The video is one of those true-life disaster compilations: car crashes, hurricanes, houses falling over. The group hate it, but the road crew keep putting it on. Danny thinks it will desensitise him to real life. Getting desensitised is a real worry for Supergrass.
"I used to get really excited about going on tour," remembers Danny. "I'd wake up ten hours before a flight . It used to be like going on holiday."
"The first time we were on a tour bus," adds Gaz, gesticulating to the interior of their current land boat, "we almost wet ourselves. Completely amazing."
What replaces that thrill now?
"Drugs?" offers Danny
"It's about getting on the bus and getting through it," says Gaz gloomily.
"We've always got something to do in the evening," says Mickey, entering the conversation for the first time, "which is play a gig. That keeps it together. Simple as that, really."
Is there nothing special about Supergrass as a band that keeps it together?
"Dunno," shrugs Mickey. "Haven't a clue."
Mickey Quinn, 27, is a father of two. Of his role in Supergras he says, "dunno, I just write basslines". Deadly serious, with the kind of mature, well-travelled voice common to news reporters, Mickey Quinn hates interviews. He describes the worst thing about Supergrass as "being shut in a hotel room for three weeks doing press which has very little to do with writing music". He's been in bands for 14 years because "it's better than washing dishes". He finds it strange that Supergrass have had such success because "it just seems really obvious what we're doing".
It's difficult to tell wether he's taking the piss or deadly, deadly serious. Ask him to describe himslef in five words and he'll say, "No. No. No. No. No."
Inside the venue, local band Closer are playing their final number. It is the sound of a distressed pig being force fed an electric fan. The decor can best be descibed as a tasteful meeting of early-'70s youth club and late-'50s meat factory. Most of the dead pop stars that adorn the walls have faded in the grime. One image, however, is still distinct, a nightmare image of a Siamese twin Elvis, fat and thin Kings joined at the waist by one Elvis belt, contorted and twisted against the wall. Welcome to the Heartbreak Hotel.
On a big night, it could hold in the region of 1,000 people. Tonight, there's barely 250. As the band walk on stage to a small clatter of applause and red, green, yellow and blue '70s disco lights, there is a very real sense that the Heartbreak is about to claim three more victims. The 'vibe' is non-existent and the youth of Providence are dressed in straw boaters and Breton shirts and dancing a strange approximation of the skinhead moon-stomp. Yet, somehow, Supergrass' set is even more impressive than New York.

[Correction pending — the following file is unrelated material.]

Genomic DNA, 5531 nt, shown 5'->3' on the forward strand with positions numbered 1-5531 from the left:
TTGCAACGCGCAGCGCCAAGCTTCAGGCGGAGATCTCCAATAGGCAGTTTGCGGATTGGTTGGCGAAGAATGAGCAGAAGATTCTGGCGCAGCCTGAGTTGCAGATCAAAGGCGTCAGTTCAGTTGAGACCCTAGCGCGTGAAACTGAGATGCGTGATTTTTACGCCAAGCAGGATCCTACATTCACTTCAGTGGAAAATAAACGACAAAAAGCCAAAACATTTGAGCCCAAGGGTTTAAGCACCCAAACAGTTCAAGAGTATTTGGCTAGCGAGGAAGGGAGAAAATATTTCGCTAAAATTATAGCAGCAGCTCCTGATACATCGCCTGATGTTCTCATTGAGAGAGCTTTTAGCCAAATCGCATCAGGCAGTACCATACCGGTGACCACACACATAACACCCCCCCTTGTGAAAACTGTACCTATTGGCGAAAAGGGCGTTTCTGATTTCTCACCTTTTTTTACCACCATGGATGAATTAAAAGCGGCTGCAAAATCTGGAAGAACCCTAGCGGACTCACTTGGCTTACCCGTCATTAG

With Gaz on the left, Mickey on the right and Danny's drumstack in the middle, they assume the classic power-trio formation, grinding and hammering their songs into the stage, appropriating Big Black riffs for 'Strange Ones' and slipping into Hendrix distortion for 'Cheapskate' - all with the added rare bonus of Gaz Coombes castigating his audience "because it's our last gig and you'd better clap a bit louder".
Backstage, there is no post-tour celebration. The band will see a couple of fans, sign a couple of T-shirts, get in the tour bus, travel overnight to New York, and fly back to Britain in the morning.
"The first time we went to America," remembers Danny, opening a can of post-gig Bud, "it was great. We'd have breakfast in mad cafes and then that starts to wear off..."
"But it probably hasn't worn off yet..." interupts Gaz.
"No," says Dan, staring into the middle distance, "we're still into it."
Yes, Supergrass are still into it, as long as 'it' doesn't get too big to handle. As he's said in the past, Gaz couldn't handle being Liam Gallagher ("I don't want to be a soap opera for us all to watch") but is there any level of band fame he'd be happy with?
"It's weird you should say that," he says flopping into a ratty couch. "I'm always think about that. The kinks did it quite well, didn't they?"
"They hated each other," interupts Danny.
"Forget about that," says Gaz, far more at ease addressing Danny than Select, "it's how they did it. Not getting too big. That's probably why Ray Davies has stayed so level headed." Ray Davies, it should be noted, actually suffered one of the worst breakdowns in rock history. But anyway...
"It all comes back to JJ Cale," says Gaz, invoking the name of the gnarled American blues legend the band bear a strange admiration for, "and how we...well not idolise him, but he didn't really have... er, a press campaign."
"Anyway," reckons Gaz, "it's not the be all and end all, Supergrass. We're having a great time, but i can't see us doing it in ten years' time with the same enthusiasm. Who knows? In ten years I'll still only be 31 and we're pretty sorted at the moment. Don't you agree?"
Gaz Coombes is 21. He is painfully shy. Ask him what his role is in Supergrass and he'll say, "I dunno. Er... I can't describe it. You need to ask Mickey or Danny." Of the rest of the band he says, "Dunno really. Danny's quite hard to find sometimes. I don't really know."
Describe yourself in fove words.
"Er... Pretty much getting there, basically."
Select - October 1997